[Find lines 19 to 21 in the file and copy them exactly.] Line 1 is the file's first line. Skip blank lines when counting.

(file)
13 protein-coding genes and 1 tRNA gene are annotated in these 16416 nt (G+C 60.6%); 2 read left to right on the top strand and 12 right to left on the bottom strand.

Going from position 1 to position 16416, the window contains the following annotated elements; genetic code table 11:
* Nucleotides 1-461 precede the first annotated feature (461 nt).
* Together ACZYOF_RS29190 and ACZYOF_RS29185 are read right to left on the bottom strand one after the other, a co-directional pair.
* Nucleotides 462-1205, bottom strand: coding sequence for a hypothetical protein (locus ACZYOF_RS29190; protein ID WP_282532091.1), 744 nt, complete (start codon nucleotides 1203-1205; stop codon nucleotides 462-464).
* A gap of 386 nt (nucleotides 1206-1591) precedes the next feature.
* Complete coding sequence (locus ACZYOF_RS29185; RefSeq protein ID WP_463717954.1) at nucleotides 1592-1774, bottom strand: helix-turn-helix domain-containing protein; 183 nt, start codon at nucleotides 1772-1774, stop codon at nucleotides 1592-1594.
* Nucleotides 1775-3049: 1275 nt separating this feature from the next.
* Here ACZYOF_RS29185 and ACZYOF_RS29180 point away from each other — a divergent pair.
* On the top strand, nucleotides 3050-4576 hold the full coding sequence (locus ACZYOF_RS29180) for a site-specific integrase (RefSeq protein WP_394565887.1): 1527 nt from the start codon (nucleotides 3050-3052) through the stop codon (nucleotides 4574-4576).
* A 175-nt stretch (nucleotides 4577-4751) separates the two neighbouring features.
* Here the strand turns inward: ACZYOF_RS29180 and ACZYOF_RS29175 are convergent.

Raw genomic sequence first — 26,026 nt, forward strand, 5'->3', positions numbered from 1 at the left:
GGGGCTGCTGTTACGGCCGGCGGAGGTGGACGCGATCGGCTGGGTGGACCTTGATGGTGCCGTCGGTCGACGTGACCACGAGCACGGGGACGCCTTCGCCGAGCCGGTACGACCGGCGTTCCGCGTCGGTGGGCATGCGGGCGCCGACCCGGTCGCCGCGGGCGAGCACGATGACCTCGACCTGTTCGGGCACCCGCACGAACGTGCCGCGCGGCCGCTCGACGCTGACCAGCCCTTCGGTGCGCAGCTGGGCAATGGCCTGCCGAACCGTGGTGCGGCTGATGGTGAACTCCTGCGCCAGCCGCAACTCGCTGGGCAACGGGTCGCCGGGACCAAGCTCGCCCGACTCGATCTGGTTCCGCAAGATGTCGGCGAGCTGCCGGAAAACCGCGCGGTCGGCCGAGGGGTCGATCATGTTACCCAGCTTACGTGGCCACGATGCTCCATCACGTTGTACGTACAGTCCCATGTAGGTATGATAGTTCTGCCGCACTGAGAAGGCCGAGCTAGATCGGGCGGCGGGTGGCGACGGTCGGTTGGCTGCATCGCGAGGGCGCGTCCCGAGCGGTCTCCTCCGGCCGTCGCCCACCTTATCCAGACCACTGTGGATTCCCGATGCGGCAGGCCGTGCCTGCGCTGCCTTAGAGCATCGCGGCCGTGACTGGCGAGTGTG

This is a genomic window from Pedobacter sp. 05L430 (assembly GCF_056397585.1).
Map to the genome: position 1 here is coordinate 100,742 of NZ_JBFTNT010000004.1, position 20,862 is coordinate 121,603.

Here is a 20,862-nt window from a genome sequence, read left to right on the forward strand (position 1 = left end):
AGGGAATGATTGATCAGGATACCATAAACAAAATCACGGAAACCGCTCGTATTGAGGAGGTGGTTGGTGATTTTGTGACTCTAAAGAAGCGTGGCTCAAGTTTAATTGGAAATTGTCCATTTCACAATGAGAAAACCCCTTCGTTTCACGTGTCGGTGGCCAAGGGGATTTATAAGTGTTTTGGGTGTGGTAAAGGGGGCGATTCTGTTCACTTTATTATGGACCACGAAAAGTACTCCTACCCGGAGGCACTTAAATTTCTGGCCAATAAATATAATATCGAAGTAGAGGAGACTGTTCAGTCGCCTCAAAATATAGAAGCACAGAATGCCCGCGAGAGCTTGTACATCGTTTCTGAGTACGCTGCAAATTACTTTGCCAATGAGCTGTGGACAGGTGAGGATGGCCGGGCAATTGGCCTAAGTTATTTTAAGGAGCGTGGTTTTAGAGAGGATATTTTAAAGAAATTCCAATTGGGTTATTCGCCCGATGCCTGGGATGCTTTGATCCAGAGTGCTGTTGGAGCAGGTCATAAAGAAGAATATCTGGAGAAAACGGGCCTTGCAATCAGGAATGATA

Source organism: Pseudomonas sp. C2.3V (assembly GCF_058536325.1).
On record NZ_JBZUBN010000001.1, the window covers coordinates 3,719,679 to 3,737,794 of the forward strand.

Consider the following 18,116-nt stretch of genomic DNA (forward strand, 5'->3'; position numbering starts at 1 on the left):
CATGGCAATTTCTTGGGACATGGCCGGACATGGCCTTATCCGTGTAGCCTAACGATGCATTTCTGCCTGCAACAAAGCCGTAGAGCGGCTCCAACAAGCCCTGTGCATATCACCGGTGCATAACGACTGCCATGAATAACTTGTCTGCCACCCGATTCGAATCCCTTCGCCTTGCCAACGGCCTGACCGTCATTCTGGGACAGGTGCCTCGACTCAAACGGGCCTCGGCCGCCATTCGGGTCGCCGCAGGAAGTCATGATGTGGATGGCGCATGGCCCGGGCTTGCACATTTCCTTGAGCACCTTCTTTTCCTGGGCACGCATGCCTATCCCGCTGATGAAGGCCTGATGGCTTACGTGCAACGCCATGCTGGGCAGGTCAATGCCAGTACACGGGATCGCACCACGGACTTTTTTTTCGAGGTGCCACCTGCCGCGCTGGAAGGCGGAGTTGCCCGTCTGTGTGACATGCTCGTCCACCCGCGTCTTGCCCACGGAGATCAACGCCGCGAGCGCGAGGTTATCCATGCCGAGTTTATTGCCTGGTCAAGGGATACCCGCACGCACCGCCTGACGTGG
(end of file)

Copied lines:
Source organism: Pseudomonas sp. C2.3V (assembly GCF_058536325.1).
On record NZ_JBZUBN010000001.1, the window covers coordinates 3,719,679 to 3,737,794 of the forward strand.

Consider the following 18,116-nt stretch of genomic DNA (forward strand, 5'->3'; position numbering starts at 1 on the left):